Mice identified a single Hormone that can help increase lifespan

Mice identified a single Hormone that can help increase lifespan ...

Low-protein foods may have significant benefits for rodents, fruit flies, and yeast''s health and lifespan.

A new research on mice has now identified a single hormone that is essential for these unusual anti-aging effects.

The hormone is called fibroblast growth factor 21 (FGF21) and it is secreted by the liver.

Studies have shown that FGF21 has been successful in reducing body weight and protein requirements in male rats.

Either way, a same group of researchers has found that FGF21 is required for both anti-aging activities.

"Indeed, mice that are deficient in FGF21 are not only resistant to the health [benefits] of [protein restriction], but they also exhibit early-onset weight loss, increased frailty, and reduced lifespan when fed a low-protein diet," authors said.

The following findings suggest that protein restriction''s pro-longevity effects are dependent on a single hormone that is also present in humans.

The validity of FGF21''s role in our own species is unknown, yet studies on humans suggest that diets low in protein and high in carbohydrates may have similar benefits for metabolic health. These macronutrients also have an influence on circulating FGF21.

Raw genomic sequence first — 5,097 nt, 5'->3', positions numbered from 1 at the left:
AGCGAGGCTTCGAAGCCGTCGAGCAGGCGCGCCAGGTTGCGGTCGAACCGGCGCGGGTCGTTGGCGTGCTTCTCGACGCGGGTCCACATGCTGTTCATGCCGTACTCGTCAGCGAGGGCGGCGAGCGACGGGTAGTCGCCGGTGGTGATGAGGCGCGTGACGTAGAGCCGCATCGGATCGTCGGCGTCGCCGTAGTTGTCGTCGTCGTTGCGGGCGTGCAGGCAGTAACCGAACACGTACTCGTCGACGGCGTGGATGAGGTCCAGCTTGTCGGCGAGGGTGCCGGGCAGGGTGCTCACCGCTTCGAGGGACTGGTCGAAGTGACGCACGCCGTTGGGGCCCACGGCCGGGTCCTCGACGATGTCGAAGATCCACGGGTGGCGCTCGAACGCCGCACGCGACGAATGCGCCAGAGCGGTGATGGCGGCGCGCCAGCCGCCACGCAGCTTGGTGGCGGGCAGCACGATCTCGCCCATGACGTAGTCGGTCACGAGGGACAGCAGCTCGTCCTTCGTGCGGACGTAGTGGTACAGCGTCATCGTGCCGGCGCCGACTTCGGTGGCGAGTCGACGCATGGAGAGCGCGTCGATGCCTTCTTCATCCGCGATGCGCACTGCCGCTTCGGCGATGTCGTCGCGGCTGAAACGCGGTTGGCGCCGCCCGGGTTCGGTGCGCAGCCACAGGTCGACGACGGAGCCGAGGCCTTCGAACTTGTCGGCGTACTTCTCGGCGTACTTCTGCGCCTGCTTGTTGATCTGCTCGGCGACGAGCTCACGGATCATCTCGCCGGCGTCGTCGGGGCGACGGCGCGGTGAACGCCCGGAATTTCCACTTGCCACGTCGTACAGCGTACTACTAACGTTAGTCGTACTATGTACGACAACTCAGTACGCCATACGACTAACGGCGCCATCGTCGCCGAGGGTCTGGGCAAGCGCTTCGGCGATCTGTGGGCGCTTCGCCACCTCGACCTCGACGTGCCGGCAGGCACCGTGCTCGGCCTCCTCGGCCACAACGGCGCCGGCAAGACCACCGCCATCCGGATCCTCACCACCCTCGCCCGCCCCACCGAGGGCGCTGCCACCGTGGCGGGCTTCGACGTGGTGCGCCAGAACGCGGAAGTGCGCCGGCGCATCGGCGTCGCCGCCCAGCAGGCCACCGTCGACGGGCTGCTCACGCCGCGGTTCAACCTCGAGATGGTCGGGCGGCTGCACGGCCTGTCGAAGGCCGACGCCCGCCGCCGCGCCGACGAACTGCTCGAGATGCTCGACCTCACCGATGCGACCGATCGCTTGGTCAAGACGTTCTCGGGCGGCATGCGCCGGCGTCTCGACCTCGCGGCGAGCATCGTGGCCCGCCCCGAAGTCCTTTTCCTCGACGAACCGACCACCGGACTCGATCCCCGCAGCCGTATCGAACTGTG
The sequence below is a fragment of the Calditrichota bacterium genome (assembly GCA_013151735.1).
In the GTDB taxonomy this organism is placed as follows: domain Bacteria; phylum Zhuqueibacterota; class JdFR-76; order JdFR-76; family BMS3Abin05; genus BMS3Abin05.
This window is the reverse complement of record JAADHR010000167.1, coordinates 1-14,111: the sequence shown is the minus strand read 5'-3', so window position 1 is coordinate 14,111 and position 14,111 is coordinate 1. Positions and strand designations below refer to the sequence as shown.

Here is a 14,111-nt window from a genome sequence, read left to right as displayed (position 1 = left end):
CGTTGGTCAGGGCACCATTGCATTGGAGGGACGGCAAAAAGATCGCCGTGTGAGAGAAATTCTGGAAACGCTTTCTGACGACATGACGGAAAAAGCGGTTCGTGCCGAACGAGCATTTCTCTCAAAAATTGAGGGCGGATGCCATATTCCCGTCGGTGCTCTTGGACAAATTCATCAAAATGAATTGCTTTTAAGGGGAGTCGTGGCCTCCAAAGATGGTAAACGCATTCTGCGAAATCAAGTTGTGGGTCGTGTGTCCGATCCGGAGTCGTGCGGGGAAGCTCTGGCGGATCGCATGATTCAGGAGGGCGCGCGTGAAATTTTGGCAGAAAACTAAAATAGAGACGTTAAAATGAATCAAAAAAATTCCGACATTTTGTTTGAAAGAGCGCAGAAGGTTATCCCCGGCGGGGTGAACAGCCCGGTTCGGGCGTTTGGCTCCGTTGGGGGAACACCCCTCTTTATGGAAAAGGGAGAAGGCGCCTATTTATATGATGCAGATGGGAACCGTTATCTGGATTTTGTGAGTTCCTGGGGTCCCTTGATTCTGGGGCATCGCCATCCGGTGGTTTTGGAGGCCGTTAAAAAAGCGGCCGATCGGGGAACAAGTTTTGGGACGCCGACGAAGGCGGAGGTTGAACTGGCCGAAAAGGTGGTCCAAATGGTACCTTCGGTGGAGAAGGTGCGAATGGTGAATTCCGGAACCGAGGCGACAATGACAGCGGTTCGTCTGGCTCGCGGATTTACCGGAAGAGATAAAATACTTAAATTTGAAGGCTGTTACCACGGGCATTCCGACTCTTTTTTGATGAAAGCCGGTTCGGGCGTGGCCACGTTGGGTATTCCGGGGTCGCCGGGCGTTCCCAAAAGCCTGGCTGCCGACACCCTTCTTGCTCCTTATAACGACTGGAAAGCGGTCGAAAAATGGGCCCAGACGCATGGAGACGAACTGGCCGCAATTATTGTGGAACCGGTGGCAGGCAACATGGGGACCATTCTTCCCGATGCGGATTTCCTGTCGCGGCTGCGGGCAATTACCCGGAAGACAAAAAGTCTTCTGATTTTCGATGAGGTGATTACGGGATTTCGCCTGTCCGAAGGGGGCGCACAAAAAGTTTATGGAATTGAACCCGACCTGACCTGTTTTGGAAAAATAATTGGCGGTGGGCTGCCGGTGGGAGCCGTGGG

Researchers at the University of Missouri are able to help scientists better understand the role this hormone plays in the body.

When male mice had their FGF21 gene knocked out and then became fed a low-protein diet, their natural lifespan was reduced compared to normal mice fed the same diet.

The mice with the FGF21 gene generally became larger and less lean. Researchers claim they had "completely lost" their tolerance for glucose as these mice naturally evolved, however they also began to lose weight much earlier, becoming frailer than those who had their FGF21 genes intact.

Researchers say adult mice who produced FGF21 looked healthier and more physically robust on a long-term low-protein diet. Their coats were not as shabby or patchy as mice without the FGF21 gene.

Protein restriction reduces bleakness in normal mice as they age, and this process is controlled via the FGF21 signaling pathway.

FGF21 has a slew of functions, but is well known to regulate sugar intake, and the way this hormone responds to certain macronutrients has an impact on the brain.

Long-term low-protein diets stimulate FGF21 activation in the mouse brain, allowing individuals to select foods that are less fat and carbohydrates, and higher in protein when given multiple options.

"Our findings suggest that FGF21 refers to the brain, and that, without this signal, the mouse does not ''know'' that it is eating a low-protein diet. "The mouse therefore fails to adaptively alter its metabolism or feeding behavior," says a neuroscientist at Louisiana State University.

The findings offer a prospective explanation for why restricted protein intake can prolong mice''s lifespan. However, this study was only focused on male animals. Female mice may not have a similar reaction to their diets.

The results are the first to establish a single hormone that controls for the beneficial effects of a low-protein diet.

Nature Communications has published the research.

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